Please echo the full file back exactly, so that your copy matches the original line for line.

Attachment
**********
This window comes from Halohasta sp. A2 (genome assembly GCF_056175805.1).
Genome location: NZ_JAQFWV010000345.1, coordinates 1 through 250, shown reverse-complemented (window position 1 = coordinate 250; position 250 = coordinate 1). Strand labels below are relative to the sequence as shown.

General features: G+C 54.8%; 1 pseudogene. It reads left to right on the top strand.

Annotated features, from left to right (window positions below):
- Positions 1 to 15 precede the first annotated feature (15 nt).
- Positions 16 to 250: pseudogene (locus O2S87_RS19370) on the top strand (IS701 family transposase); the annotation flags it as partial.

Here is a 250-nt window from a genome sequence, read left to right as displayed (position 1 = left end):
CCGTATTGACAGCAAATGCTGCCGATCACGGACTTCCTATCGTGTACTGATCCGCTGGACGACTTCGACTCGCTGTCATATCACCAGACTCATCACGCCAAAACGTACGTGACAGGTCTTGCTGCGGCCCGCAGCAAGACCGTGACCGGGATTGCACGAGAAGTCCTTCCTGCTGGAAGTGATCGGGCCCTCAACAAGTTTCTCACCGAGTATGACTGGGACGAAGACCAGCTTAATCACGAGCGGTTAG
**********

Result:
This window comes from Halohasta sp. A2 (genome assembly GCF_056175805.1).
Genome location: NZ_JAQFWV010000345.1, coordinates 1 through 250, shown reverse-complemented (window position 1 = coordinate 250; position 250 = coordinate 1). Strand labels below are relative to the sequence as shown.

General features: G+C 54.8%; 1 pseudogene. It reads left to right on the top strand.

Annotated features, from left to right (window positions below):
- Positions 1 to 15 precede the first annotated feature (15 nt).
- Positions 16 to 250: pseudogene (locus O2S87_RS19370) on the top strand (IS701 family transposase); the annotation flags it as partial.

Here is a 250-nt window from a genome sequence, read left to right as displayed (position 1 = left end):
CCGTATTGACAGCAAATGCTGCCGATCACGGACTTCCTATCGTGTACTGATCCGCTGGACGACTTCGACTCGCTGTCATATCACCAGACTCATCACGCCAAAACGTACGTGACAGGTCTTGCTGCGGCCCGCAGCAAGACCGTGACCGGGATTGCACGAGAAGTCCTTCCTGCTGGAAGTGATCGGGCCCTCAACAAGTTTCTCACCGAGTATGACTGGGACGAAGACCAGCTTAATCACGAGCGGTTAG